- Page 1 Disgo Tablet 8400G Review
- Page 2 Speaker, Camera, Battery Life and Verdict Review
Disgo Tablet 8400G – Audio, Video, Internal Speaker
It’s not very good at apps, games, or even browsing, but is the Disgo Tablet 8400G a good media player?
It uses the standard Android media player, which in version 4.1 of Android isn’t capable of playing many file types. We switched to the third-party MxPlayer after it failed to play several of our test files.
Running off software rendering (needed when there’s no hardware support for file types), the Disgo Tablet 8400G stuttered through an HD DivX file. Despite the dual-core processor, it doesn’t have the grunt to play some 720p videos at watchable speed.
However, it can play Xvid files at decent speed as these are supported natively.
The movie-watching experience is limited by two other factors, though. The screen quality issues we’ve already mentioned mean movies don’t look great at the best of times, and the internal mono speaker is pretty weedy and lacks volume.
Despite this, the speaker output still manages to vibrate the entire plastic rear of the Disgo Tablet 8400G, which frankly feels a bit weird.
Disgo Tablet 8400G – Camera
There are two cameras on the Tablet 8400G, and both of them are poor. There’s a 2-megapixel camera on the rear and a VGA video chat camera up front.
With a fixed focus, no flash and low sensor resolution, the main sensor is as basic as they come. And it has the image quality to match. Photos take an Impressionist’s approach to detail – zoom in and everything becomes a mess.
The fixed focus makes it pretty much impossible to shoot anything close-up – not that you’d want to given how poor the resulting photo would be anyway and how silly you’d look doing so. After all, not only are you holding up a tablet to take a photo, you’re not even holding one people will recognise.
Disgo Tablet 8400G – Connectivity
It’s mostly a collection of mistakes and poorly executed parts, but the Tablet 8400G doesn’t get absolutely everything wrong. It does have GPS and it does make the Wi-Fi creation part of its Android OS pretty obvious – dropping a shortcut in the apps menu. This shortcut does clumsily nick the icon of the nearby Settings menu, but haven’t we mauled the Disgo enough?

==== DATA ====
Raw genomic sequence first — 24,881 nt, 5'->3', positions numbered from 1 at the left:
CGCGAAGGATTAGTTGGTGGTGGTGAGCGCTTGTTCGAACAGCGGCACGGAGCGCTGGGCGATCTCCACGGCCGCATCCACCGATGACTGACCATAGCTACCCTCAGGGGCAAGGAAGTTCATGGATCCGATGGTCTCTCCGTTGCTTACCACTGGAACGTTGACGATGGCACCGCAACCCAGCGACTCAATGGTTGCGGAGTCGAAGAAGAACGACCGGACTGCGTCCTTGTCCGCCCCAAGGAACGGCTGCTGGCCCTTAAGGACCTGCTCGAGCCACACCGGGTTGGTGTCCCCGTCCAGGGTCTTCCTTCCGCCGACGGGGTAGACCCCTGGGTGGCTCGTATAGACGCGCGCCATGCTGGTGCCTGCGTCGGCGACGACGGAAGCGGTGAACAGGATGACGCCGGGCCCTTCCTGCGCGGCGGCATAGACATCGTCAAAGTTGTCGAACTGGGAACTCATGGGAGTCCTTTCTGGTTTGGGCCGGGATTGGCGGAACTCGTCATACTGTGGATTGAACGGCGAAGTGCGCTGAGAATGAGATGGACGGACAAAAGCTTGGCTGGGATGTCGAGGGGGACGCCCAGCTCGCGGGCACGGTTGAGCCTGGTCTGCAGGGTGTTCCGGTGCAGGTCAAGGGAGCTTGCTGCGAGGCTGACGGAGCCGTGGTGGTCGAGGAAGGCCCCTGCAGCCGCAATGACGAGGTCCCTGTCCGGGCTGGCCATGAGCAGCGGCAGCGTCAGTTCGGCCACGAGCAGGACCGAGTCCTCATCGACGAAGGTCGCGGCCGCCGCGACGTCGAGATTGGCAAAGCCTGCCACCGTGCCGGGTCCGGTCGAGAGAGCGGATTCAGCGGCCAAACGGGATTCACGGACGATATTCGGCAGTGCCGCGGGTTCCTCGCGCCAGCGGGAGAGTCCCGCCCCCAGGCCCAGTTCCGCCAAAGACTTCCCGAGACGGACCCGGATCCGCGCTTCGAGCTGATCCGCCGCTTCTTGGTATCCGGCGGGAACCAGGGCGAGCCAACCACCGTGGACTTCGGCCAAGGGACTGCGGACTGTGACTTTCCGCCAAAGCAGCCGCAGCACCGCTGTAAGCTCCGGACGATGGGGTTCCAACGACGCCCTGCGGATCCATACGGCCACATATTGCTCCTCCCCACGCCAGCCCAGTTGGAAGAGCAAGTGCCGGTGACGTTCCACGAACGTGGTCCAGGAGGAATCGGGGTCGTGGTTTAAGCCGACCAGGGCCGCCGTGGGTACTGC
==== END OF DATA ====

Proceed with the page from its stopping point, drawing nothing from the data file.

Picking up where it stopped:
There’s no NFC and no compass, but these are hardly essential extras in a cheap tablet.
Disgo Tablet 8400G – Battery Life
The Disgo Tablet 8400G has a 4800mAh battery. Disgo claims this is good for ‘up to’ eight hours of use, but our rolling video test gave much worse results. You’d be lucky to get four hours out of the thing, with the battery dropping 35 per cent in under an hour. And we found that charging the battery was painfully low too.
Should I buy the Disgo Tablet 8400G?
Asking whether you should buy the Disgo Tablet 8400G is an exercise in weighing up the reasonable savings of a £150 3G tablet against having to live with something that’s underpowered, sluggish, ugly, cheap-feeling and generally less pleasant to use than any of the bigger-name competition.
A tablet like the Acer Iconia A1 may not offer 3G at the same price, but it is so much better to use that it doesn’t matter. For just £20 or so more, you can buy the 3G-equipped Asus Fonepad. That too is a much better tablet, and has 3G.
We advise everyone to avoid the Disgo 8400G. You may save money now, but the blood pressure increase it causes now may cost your dear in the future.
Slow, poorly-made and with a screen that seems thoroughly out-of-date, the Disgo Tablet 8400G is a pain to use. It may seem like a bargain as a sub-£150 tablet with 3G. But a bargain it is not.
How we test tablets
We test every tablet we review thoroughly. We use industry standard tests to compare features properly and we use the tablet as our main device over the review period. We’ll always tell you what we find and we never, ever, accept money to review a product.
Score in detail
Screen Quality 4